Early in my career, I was recruited to sit on an association’s board of directors and given the opportunity to spearhead a priority initiative for the organization. I was thrilled and jumped at the opportunity to take on such a prominent role. Imagine my disappointment when I attended my first board meeting and the initiative was tabled. The next several meetings I attended, the initiative continued to be backburned. It wasn’t long before I found myself feeling frustrated, unappreciated, and overlooked. My admiration for the association and passion for the project waned. I felt like I no longer belonged. Feeling like we don’t belong is a feeling we can all relate to, yet many organizations are struggling to foster a sense of belonging – and have been for quite some time. We know this to be true because most associations have reported declining membership trends for the past decade, just as employers have reported declining levels of employee engagement. And here and now, the workforce turnover is so massive, this era is being referred to as the Great Resignation. Belonging by definition means two things: ownership and a secure relationship. We feel like we belong when we’re invited to actively contribute and share our opinions and ideas, and we are listened to, respected, and positively encouraged. In the late 1990s, belonging began to transition. From workplaces to membership associations, the same trend was observed: Young people were less likely to join/stay/engage/renew. In other words, young people were less likely to feel like they belong. Why the sudden shift? And why have so many organizations struggled to re-engage young people? I’ve spent a lot of time researching this trend in an effort to find the answers. The answer is quite complex, but here’s the condensed version: The shift in belonging is a direct result of significant social change and the era during which younger generations have come of age. Young people are wary of forging connections and…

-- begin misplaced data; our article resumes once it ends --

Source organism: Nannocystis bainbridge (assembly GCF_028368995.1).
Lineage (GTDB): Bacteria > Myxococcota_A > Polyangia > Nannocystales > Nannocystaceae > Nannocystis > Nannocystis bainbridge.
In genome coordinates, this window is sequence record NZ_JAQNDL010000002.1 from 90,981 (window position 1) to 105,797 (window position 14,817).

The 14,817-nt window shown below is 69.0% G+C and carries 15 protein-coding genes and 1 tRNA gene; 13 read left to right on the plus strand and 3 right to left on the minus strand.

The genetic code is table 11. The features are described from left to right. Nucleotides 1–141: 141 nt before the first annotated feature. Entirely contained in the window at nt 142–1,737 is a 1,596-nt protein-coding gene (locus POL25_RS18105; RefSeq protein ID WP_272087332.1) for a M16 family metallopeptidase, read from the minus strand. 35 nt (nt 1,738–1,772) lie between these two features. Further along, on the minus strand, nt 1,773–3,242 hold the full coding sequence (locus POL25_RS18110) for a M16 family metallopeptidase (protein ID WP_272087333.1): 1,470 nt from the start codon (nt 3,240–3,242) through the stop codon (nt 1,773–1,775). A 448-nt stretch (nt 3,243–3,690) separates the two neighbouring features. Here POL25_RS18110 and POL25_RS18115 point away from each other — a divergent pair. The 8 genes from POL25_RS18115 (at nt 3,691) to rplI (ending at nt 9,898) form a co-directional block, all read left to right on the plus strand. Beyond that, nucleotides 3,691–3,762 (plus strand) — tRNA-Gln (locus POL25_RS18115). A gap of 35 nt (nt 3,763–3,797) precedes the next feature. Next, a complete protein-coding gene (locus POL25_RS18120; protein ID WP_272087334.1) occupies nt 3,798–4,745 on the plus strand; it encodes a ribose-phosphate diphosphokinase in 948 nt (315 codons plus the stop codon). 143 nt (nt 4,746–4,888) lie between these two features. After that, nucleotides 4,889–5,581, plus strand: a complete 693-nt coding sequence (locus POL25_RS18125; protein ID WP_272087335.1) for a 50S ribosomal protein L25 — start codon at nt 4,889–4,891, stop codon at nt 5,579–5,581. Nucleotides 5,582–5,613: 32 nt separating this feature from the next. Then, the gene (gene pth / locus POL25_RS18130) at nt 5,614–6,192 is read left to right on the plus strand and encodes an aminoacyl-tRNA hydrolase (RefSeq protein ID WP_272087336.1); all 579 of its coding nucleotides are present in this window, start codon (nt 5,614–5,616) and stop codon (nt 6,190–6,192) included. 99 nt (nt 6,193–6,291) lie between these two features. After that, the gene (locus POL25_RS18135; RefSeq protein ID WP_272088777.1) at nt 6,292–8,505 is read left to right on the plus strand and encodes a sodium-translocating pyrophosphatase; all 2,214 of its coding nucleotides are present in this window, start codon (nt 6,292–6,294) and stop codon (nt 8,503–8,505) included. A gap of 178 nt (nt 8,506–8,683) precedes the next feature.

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Leader holding a paycheck out.

The Price is Right: Why Higher Salaries Won’t Single-Handedly Solve the Workforce Crisis

May 16 @ 6:25 am CDT